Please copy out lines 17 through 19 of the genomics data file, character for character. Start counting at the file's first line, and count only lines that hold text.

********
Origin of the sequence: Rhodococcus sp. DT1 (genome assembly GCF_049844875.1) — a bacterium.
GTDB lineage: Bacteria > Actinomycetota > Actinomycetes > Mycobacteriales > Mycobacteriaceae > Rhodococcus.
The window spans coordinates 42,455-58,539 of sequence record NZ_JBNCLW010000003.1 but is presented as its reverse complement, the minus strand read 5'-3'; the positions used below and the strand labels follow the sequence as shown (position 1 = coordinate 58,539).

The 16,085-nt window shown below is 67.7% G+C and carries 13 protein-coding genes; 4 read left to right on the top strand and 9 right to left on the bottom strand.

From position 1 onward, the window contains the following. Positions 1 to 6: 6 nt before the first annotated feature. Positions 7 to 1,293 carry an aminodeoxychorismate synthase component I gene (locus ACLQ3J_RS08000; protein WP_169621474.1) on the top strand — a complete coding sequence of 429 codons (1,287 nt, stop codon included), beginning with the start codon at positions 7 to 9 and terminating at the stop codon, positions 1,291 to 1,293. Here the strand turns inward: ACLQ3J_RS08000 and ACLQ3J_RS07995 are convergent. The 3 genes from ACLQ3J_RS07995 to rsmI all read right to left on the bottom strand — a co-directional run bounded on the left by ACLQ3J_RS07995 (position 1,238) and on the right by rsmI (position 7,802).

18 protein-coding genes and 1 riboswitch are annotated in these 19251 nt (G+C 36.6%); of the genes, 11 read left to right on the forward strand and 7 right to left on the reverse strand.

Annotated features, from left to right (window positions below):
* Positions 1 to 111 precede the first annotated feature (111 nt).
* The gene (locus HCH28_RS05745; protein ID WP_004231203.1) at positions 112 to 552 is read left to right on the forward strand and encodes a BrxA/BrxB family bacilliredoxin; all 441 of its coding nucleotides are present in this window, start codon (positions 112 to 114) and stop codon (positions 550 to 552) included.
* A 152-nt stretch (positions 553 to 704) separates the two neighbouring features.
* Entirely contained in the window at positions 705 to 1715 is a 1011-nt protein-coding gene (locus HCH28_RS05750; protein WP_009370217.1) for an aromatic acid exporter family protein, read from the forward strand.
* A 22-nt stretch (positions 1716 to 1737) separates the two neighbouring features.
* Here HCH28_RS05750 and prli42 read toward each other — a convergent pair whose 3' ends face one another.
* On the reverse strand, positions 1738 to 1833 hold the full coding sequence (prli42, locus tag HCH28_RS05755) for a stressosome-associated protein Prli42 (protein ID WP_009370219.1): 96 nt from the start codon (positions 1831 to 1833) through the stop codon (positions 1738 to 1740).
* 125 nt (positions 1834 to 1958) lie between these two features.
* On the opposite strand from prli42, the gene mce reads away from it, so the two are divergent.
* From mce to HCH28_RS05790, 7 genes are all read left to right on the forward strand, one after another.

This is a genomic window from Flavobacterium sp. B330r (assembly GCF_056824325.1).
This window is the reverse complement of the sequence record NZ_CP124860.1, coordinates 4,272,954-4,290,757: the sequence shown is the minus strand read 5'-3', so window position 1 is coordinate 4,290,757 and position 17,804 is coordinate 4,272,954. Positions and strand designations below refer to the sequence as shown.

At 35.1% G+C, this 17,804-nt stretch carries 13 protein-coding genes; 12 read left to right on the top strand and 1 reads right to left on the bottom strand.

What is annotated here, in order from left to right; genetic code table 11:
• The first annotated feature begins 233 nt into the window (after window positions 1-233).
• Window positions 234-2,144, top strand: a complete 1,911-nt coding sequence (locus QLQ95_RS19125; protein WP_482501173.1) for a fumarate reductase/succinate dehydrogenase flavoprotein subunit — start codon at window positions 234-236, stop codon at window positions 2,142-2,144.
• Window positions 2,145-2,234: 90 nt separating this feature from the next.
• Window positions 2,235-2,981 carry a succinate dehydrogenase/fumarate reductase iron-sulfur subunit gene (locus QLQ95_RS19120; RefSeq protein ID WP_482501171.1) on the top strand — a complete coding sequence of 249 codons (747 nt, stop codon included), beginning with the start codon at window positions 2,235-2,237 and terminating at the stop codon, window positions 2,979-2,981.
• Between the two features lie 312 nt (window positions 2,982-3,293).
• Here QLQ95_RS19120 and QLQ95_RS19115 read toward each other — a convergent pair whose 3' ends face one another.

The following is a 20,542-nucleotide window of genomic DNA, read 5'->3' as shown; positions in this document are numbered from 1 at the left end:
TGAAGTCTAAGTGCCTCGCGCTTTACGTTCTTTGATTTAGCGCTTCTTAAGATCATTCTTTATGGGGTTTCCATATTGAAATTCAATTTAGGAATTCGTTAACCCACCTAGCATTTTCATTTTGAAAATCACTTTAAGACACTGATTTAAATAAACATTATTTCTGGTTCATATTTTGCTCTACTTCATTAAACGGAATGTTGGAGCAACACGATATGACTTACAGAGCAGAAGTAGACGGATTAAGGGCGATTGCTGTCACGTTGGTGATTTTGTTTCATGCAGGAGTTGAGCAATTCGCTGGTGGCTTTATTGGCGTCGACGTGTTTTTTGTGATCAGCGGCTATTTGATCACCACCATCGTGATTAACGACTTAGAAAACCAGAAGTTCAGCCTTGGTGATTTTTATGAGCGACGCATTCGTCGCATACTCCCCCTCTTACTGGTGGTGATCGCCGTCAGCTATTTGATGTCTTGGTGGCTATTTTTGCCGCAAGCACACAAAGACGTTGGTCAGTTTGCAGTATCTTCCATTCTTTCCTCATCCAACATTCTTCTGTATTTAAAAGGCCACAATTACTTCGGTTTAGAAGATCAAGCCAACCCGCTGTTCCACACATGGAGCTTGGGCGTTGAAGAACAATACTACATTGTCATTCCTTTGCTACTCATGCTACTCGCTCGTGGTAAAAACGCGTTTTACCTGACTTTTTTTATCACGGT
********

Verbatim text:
* From mce to HCH28_RS05790, 7 genes are all read left to right on the forward strand, one after another.

This is a genomic window from Flavobacterium sp. B330r (assembly GCF_056824325.1).
This window is the reverse complement of the sequence record NZ_CP124860.1, coordinates 4,272,954-4,290,757: the sequence shown is the minus strand read 5'-3', so window position 1 is coordinate 4,290,757 and position 17,804 is coordinate 4,272,954. Positions and strand designations below refer to the sequence as shown.